The idea of self-care is something that has gained an exceptional amount of interest in recent years, as a billion-dollar industry springs up around the concept. Very successfully, businesses have monetized the idea that you are worth more – and so, vitamins and supplements are considered to be part of self-care, but so too are expensive holidays and meals in fashionable restaurants. It’s inescapable that the idea of self-care has moved a long way from the fundamentals of looking after your health, and in many cases now means “you have an excuse to spend money”.
While having nice things is not too much to ask, and you should always have the chance to bring more light to your life, self-care should first and foremost be about valuing yourself. Your wellbeing, your future and your work-life balance. Sometimes, this will mean asking for more than you’re currently given. And below, we will look at how, why and where you should ask for more in the interests of your own self-care.
In the workplace: Don’t be intimidated into accepting less than the best
Whatever job you do, it has implications for your health. There are probably people with more dangerous jobs than yours, whose health is more immediately at risk from what they do for a living. This doesn’t mean that you should be prepared to ignore what your mind and body tell you when the job places unrealistic demands on you and puts you in the line of fire from illness or injury. Ensure that your employer is prepared to guarantee all employees are covered by proper health and safety services. Many people are scared to make this demand, but it’s the least you deserve, and the law agrees.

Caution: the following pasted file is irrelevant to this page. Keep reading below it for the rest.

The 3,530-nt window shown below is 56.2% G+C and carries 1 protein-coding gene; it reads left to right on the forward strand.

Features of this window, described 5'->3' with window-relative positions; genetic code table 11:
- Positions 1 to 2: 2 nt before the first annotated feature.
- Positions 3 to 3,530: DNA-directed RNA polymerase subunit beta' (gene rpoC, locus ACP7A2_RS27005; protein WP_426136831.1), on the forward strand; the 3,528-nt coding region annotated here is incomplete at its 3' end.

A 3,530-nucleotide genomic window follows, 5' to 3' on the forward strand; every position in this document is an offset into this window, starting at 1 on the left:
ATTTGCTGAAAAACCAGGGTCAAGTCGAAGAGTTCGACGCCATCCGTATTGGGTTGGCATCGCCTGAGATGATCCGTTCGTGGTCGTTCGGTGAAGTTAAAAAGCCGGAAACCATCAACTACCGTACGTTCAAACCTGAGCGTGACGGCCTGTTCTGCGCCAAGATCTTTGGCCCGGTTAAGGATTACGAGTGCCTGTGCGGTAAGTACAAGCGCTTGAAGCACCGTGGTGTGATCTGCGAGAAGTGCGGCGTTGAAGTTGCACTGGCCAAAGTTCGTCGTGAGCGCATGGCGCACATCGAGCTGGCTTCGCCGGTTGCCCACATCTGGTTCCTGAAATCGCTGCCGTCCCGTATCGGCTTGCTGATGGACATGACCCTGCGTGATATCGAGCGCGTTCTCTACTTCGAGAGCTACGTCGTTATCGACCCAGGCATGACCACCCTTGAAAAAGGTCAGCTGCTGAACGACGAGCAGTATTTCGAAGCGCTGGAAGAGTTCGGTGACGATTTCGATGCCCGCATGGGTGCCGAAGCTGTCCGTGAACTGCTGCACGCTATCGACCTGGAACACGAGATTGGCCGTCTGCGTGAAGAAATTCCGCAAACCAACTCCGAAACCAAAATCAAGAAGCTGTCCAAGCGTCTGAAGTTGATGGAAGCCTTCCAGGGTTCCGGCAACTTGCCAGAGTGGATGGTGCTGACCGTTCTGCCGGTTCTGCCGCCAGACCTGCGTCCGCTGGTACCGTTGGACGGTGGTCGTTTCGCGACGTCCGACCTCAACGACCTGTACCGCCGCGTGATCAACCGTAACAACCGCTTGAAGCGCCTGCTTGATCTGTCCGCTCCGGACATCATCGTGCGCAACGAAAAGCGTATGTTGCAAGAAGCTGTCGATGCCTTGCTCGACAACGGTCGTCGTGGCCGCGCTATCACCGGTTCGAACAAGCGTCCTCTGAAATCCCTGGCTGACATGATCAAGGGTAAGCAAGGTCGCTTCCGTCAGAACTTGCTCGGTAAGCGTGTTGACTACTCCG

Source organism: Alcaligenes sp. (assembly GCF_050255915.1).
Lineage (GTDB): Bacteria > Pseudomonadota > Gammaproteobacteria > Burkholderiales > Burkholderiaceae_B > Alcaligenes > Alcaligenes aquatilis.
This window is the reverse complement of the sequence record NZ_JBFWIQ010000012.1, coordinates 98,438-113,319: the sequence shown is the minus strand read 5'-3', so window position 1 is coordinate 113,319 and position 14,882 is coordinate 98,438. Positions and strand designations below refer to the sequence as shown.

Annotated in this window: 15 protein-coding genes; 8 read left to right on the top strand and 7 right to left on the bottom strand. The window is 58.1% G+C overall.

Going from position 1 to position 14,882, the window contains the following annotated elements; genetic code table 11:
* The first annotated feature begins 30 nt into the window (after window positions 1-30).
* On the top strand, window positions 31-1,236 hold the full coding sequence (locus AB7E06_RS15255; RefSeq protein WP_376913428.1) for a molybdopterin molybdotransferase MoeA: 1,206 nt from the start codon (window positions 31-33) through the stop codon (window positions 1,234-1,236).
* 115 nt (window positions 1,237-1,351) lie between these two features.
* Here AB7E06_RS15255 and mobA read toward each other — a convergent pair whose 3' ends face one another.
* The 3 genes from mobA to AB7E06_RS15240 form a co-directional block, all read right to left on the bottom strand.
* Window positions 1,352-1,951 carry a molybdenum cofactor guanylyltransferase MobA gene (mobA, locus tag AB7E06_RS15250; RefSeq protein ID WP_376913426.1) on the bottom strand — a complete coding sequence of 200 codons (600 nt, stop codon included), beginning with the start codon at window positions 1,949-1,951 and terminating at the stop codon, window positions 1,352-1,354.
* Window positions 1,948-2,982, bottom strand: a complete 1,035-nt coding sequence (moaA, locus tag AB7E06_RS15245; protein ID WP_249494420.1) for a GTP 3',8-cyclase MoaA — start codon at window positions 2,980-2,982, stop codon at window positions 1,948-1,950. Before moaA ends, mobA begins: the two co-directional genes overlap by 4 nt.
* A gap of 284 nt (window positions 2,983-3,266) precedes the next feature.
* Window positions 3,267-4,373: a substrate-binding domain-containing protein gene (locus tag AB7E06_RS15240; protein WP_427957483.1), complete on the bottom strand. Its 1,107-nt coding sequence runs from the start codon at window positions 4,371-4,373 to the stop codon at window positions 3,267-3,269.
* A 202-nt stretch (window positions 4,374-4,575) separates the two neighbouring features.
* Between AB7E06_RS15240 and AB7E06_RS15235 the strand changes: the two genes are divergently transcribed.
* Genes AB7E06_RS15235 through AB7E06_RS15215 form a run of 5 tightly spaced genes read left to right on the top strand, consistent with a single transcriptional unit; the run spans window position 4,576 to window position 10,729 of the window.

Your own health: Be prepared to fight your corner
This may be a slightly unpopular statement, but sometimes your doctor isn’t going to go as far as they can and should in ensuring your health is as good as it can be. Particularly if you are a woman, it’s entirely possible that your GP is skeptical about how much pain you say you are in. This is one of many often unconscious biases that go unnoticed, and we are reluctant to question our doctors, but they are fallible. You’re perfectly entitled to press your case with a doctor who palms you off with “it’s probably nothing” or “you just need to relax more”. Be clear about your symptoms and ask for clarity – and if you have difficulty doing that, attend the surgery with a friend who is more forthright in advocating for you.
If you check out this dentist in Lexington, they’ll tell you that they actually appreciate it when patients ask clarification questions. So, don’t be afraid to ask.
Your relationships: Make awkward conversations less awkward
All of us have people we love. And the people we love have the potential to hurt us – either deliberately or entirely by accident. Because we love them, we often have a tendency to accept what they have done and move on for the sake of harmony. The truth is, though, that such harmony can only ever be temporary, because if you don’t lay down boundaries you will end up accepting more and more, until the hurt is too much.
When people hurt you, it is important to let them know in a firm but non-incendiary way. They may not know what they are doing is hurting you, or if they do, they may think you’ll stand for it anyway because you value the good parts of your relationship too much. Placing boundaries is a way of saying “I’m not here unconditionally; I expect some basic standards” – and when everyone knows where they stand, you’ll find ways to get along.